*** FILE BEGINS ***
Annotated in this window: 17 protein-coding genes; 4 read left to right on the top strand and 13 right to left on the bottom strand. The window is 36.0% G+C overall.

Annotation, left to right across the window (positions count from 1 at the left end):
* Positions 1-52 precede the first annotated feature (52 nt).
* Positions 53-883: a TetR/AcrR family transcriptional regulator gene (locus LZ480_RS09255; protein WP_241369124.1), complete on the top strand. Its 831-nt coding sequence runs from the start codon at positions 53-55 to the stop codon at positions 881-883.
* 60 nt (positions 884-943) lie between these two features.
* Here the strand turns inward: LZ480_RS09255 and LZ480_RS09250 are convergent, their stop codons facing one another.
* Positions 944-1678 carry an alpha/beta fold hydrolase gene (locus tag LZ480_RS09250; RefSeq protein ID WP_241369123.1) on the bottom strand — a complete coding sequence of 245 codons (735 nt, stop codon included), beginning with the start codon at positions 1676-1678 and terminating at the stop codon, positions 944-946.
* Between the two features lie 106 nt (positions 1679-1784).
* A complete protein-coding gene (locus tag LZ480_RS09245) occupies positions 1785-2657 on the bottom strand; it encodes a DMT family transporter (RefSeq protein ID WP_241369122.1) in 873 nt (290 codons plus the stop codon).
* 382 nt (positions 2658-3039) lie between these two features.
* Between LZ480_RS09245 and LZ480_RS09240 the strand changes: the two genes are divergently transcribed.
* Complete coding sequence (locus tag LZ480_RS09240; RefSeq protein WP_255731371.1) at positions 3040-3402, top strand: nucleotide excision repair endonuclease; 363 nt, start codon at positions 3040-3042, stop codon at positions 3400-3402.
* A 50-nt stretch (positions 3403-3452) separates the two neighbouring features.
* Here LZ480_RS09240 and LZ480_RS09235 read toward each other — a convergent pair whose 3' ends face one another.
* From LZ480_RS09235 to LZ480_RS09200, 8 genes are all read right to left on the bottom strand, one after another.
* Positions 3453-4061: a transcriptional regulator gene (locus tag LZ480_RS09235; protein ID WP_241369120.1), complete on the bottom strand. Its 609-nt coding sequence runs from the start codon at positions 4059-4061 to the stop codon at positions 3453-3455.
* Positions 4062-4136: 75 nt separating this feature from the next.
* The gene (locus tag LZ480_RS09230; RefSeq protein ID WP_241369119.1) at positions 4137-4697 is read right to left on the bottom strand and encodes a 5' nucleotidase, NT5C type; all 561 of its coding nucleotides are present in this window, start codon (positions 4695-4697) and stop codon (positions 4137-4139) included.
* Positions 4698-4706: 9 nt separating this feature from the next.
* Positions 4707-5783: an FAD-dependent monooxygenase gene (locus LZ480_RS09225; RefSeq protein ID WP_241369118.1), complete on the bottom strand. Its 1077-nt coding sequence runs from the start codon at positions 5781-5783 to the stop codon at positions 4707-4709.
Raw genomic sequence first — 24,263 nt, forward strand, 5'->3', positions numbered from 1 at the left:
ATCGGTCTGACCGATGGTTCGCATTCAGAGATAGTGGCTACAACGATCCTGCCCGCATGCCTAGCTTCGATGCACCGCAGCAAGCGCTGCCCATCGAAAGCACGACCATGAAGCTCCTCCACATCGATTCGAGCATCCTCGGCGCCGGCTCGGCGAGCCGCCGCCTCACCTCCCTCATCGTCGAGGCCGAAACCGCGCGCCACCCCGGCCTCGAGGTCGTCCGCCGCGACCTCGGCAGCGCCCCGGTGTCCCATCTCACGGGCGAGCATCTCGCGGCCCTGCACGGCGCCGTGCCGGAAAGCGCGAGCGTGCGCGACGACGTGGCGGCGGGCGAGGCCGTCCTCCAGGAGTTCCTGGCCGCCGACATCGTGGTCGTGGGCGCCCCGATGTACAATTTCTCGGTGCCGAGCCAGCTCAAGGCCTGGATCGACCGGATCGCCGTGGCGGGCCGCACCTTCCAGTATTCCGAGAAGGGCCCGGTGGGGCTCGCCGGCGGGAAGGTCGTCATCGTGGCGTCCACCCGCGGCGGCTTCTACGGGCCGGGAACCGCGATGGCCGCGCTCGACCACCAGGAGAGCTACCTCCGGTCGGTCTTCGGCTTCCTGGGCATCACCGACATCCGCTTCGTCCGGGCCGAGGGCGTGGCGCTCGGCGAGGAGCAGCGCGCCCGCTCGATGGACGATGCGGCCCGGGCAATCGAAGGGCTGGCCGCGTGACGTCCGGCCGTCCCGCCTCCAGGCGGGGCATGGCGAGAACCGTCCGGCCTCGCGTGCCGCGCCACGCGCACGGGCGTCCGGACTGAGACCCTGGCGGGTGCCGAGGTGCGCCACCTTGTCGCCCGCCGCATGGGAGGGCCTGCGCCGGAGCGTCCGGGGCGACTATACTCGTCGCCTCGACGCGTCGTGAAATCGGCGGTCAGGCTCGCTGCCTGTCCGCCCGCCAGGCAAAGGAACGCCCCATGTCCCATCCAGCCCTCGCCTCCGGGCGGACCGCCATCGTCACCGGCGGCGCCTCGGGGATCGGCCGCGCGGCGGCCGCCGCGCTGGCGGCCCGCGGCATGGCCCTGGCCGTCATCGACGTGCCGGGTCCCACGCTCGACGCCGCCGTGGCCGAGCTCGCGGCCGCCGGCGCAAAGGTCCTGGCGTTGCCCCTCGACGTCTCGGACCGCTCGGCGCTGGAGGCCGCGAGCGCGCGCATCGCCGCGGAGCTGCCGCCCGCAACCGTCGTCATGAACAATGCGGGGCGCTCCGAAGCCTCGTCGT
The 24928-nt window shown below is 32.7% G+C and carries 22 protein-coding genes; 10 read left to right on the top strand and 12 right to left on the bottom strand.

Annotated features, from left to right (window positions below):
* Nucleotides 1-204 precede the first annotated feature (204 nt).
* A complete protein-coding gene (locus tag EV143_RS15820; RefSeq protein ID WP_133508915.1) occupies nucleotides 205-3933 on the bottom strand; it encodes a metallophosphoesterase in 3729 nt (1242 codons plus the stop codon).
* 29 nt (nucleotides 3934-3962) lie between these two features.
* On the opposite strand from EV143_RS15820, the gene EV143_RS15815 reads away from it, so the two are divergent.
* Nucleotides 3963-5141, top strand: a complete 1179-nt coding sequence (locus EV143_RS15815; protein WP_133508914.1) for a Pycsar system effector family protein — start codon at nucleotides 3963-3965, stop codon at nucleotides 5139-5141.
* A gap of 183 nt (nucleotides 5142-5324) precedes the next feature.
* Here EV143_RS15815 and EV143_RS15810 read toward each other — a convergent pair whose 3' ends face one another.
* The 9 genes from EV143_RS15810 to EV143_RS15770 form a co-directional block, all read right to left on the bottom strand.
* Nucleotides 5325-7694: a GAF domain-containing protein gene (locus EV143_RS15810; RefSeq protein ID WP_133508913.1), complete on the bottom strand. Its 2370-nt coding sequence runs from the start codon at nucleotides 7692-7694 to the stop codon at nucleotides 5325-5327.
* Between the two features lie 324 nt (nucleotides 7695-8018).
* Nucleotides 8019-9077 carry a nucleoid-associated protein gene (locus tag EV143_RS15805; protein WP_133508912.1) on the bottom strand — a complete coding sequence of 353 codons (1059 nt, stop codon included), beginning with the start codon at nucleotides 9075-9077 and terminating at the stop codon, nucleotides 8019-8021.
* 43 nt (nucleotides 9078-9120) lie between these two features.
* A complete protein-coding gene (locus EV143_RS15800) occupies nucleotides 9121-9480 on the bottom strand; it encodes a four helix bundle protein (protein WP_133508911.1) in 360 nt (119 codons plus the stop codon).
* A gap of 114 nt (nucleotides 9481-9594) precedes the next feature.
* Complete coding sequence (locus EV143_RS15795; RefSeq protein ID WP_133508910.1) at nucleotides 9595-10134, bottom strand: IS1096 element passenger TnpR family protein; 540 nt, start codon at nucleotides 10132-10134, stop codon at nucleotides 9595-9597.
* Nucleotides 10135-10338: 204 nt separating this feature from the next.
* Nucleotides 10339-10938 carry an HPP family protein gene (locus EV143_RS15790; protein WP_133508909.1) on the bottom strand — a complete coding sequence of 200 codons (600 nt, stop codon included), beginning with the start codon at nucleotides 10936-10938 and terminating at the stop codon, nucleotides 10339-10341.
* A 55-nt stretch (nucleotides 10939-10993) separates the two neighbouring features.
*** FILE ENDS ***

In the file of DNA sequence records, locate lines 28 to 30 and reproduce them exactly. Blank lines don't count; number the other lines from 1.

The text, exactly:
* On the opposite strand from EV143_RS15820, the gene EV143_RS15815 reads away from it, so the two are divergent.
* Nucleotides 3963-5141, top strand: a complete 1179-nt coding sequence (locus EV143_RS15815; protein WP_133508914.1) for a Pycsar system effector family protein — start codon at nucleotides 3963-3965, stop codon at nucleotides 5139-5141.
* A gap of 183 nt (nucleotides 5142-5324) precedes the next feature.